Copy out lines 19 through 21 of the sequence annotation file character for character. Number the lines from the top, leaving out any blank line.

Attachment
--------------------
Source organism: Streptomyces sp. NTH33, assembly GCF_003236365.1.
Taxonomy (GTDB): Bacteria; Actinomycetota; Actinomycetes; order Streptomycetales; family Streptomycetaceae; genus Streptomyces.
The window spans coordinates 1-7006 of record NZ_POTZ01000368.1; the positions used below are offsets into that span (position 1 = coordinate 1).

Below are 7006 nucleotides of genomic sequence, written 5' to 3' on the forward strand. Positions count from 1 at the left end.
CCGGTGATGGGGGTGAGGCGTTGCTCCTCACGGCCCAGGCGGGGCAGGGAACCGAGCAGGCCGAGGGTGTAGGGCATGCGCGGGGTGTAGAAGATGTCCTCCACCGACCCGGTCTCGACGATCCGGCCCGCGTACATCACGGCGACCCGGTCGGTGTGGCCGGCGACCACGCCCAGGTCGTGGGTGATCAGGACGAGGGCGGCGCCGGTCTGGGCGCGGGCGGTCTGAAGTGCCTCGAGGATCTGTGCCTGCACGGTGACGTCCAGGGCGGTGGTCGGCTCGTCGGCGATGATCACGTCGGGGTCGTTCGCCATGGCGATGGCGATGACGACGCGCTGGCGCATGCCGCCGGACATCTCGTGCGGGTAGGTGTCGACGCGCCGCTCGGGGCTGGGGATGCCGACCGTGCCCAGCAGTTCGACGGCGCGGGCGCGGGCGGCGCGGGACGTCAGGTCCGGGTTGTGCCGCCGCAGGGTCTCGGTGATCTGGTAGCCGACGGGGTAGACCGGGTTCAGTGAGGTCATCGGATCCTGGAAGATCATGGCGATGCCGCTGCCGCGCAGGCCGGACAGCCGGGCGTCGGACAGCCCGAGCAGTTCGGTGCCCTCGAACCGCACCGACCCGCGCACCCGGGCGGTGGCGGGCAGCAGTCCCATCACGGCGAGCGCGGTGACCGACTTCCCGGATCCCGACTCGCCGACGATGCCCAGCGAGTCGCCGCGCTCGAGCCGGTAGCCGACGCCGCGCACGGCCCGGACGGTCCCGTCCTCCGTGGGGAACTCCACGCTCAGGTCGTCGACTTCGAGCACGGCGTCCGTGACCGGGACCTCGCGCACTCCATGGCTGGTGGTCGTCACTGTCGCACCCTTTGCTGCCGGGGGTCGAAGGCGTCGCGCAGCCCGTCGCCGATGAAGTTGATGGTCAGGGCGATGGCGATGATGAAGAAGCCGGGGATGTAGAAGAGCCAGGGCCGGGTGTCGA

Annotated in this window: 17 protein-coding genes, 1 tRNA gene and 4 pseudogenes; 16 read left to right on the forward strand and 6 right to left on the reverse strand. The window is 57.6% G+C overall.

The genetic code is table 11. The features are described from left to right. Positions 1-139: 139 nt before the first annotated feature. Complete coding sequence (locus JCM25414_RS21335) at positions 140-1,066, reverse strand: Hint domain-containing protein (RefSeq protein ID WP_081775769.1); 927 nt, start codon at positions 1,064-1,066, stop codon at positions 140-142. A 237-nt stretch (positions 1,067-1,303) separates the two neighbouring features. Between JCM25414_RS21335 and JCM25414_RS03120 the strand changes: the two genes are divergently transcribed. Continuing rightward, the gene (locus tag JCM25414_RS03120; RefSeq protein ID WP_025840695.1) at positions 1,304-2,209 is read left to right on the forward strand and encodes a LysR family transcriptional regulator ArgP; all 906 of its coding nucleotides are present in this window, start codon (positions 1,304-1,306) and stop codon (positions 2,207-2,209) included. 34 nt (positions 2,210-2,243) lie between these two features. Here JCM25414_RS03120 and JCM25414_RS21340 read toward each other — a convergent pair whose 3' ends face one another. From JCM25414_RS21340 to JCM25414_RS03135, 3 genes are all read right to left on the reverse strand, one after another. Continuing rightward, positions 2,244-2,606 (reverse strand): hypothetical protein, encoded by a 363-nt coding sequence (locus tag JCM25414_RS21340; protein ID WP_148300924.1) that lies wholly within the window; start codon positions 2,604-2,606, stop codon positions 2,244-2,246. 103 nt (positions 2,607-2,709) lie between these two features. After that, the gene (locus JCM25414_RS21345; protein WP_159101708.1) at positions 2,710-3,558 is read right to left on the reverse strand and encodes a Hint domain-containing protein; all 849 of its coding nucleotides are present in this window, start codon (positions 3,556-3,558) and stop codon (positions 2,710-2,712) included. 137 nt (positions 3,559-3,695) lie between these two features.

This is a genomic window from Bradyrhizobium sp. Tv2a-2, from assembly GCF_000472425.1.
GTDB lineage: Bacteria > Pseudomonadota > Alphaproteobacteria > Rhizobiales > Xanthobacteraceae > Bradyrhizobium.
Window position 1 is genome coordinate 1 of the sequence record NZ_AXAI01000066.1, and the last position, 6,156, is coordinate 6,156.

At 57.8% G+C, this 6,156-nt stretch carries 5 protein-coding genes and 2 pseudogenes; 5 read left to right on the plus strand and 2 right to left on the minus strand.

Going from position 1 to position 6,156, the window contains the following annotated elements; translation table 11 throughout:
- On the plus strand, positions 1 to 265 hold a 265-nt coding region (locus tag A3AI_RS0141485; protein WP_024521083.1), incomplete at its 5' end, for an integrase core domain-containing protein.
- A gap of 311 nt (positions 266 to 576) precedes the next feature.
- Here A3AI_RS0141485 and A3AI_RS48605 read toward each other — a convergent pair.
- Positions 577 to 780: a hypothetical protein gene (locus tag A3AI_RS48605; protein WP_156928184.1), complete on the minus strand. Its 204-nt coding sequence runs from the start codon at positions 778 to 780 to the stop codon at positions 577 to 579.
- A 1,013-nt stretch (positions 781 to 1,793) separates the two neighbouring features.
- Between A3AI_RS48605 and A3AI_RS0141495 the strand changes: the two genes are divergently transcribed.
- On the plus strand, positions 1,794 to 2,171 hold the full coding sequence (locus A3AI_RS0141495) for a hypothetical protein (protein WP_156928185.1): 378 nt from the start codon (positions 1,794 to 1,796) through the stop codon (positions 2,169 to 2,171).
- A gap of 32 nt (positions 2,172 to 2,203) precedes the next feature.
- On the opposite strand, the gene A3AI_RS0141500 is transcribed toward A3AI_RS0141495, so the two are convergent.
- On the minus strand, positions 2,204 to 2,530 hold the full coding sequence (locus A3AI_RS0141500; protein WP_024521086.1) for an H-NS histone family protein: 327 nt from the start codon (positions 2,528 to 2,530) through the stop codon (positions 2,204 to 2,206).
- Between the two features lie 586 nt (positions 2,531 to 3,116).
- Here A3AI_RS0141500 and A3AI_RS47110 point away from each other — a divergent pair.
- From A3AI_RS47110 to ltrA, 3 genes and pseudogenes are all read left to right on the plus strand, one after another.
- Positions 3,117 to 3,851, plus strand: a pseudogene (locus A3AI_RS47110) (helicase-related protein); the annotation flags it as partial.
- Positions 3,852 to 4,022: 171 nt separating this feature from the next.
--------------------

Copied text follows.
- On the plus strand, positions 1,794 to 2,171 hold the full coding sequence (locus A3AI_RS0141495) for a hypothetical protein (protein WP_156928185.1): 378 nt from the start codon (positions 1,794 to 1,796) through the stop codon (positions 2,169 to 2,171).
- A gap of 32 nt (positions 2,172 to 2,203) precedes the next feature.
- On the opposite strand, the gene A3AI_RS0141500 is transcribed toward A3AI_RS0141495, so the two are convergent.